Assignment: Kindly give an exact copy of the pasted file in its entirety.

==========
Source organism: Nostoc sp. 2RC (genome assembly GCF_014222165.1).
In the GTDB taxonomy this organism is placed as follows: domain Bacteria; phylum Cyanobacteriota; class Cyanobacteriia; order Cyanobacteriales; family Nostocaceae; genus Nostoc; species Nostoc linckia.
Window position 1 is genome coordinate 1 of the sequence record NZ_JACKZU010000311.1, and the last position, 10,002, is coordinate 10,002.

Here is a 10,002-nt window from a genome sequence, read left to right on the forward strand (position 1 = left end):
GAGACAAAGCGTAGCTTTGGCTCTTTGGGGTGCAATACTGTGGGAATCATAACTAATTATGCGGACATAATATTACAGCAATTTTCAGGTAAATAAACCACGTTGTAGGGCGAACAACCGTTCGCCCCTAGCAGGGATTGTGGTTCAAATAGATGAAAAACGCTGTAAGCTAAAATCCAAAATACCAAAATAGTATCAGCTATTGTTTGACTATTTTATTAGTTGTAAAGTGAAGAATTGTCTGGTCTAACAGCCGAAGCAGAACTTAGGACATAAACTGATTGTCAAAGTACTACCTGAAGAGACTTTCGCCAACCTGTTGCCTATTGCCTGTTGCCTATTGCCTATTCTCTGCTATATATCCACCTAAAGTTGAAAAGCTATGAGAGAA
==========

Source organism: Nostoc sp. 2RC (genome assembly GCF_014222165.1).
In the GTDB taxonomy this organism is placed as follows: domain Bacteria; phylum Cyanobacteriota; class Cyanobacteriia; order Cyanobacteriales; family Nostocaceae; genus Nostoc; species Nostoc linckia.
Window position 1 is genome coordinate 1 of the sequence record NZ_JACKZU010000311.1, and the last position, 10,002, is coordinate 10,002.

Here is a 10,002-nt window from a genome sequence, read left to right on the forward strand (position 1 = left end):
GAGACAAAGCGTAGCTTTGGCTCTTTGGGGTGCAATACTGTGGGAATCATAACTAATTATGCGGACATAATATTACAGCAATTTTCAGGTAAATAAACCACGTTGTAGGGCGAACAACCGTTCGCCCCTAGCAGGGATTGTGGTTCAAATAGATGAAAAACGCTGTAAGCTAAAATCCAAAATACCAAAATAGTATCAGCTATTGTTTGACTATTTTATTAGTTGTAAAGTGAAGAATTGTCTGGTCTAACAGCCGAAGCAGAACTTAGGACATAAACTGATTGTCAAAGTACTACCTGAAGAGACTTTCGCCAACCTGTTGCCTATTGCCTGTTGCCTATTGCCTATTCTCTGCTATATATCCACCTAAAGTTGAAAAGCTATGAGAGAA